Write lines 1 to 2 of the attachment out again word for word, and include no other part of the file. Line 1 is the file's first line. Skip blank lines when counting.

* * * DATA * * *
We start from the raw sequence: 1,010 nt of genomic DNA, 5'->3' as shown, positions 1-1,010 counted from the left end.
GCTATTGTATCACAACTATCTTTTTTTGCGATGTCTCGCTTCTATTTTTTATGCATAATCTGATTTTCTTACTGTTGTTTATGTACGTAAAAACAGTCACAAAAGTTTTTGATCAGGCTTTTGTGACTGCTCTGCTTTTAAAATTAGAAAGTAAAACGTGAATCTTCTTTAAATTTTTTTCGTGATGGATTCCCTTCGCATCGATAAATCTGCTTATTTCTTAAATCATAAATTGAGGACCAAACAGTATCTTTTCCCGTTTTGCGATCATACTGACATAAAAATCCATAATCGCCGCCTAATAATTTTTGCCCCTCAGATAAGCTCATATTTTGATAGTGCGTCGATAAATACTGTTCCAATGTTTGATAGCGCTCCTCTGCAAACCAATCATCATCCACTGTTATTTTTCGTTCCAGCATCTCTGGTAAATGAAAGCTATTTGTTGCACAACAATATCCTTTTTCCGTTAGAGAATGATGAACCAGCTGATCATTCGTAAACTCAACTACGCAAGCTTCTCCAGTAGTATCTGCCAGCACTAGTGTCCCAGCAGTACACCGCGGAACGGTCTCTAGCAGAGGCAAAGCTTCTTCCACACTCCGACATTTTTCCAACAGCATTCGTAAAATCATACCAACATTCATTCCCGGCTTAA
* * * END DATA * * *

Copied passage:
We start from the raw sequence: 1,010 nt of genomic DNA, 5'->3' as shown, positions 1-1,010 counted from the left end.
GCTATTGTATCACAACTATCTTTTTTTGCGATGTCTCGCTTCTATTTTTTATGCATAATCTGATTTTCTTACTGTTGTTTATGTACGTAAAAACAGTCACAAAAGTTTTTGATCAGGCTTTTGTGACTGCTCTGCTTTTAAAATTAGAAAGTAAAACGTGAATCTTCTTTAAATTTTTTTCGTGATGGATTCCCTTCGCATCGATAAATCTGCTTATTTCTTAAATCATAAATTGAGGACCAAACAGTATCTTTTCCCGTTTTGCGATCATACTGACATAAAAATCCATAATCGCCGCCTAATAATTTTTGCCCCTCAGATAAGCTCATATTTTGATAGTGCGTCGATAAATACTGTTCCAATGTTTGATAGCGCTCCTCTGCAAACCAATCATCATCCACTGTTATTTTTCGTTCCAGCATCTCTGGTAAATGAAAGCTATTTGTTGCACAACAATATCCTTTTTCCGTTAGAGAATGATGAACCAGCTGATCATTCGTAAACTCAACTACGCAAGCTTCTCCAGTAGTATCTGCCAGCACTAGTGTCCCAGCAGTACACCGCGGAACGGTCTCTAGCAGAGGCAAAGCTTCTTCCACACTCCGACATTTTTCCAACAGCATTCGTAAAATCATACCAACATTCATTCCCGGCTTAA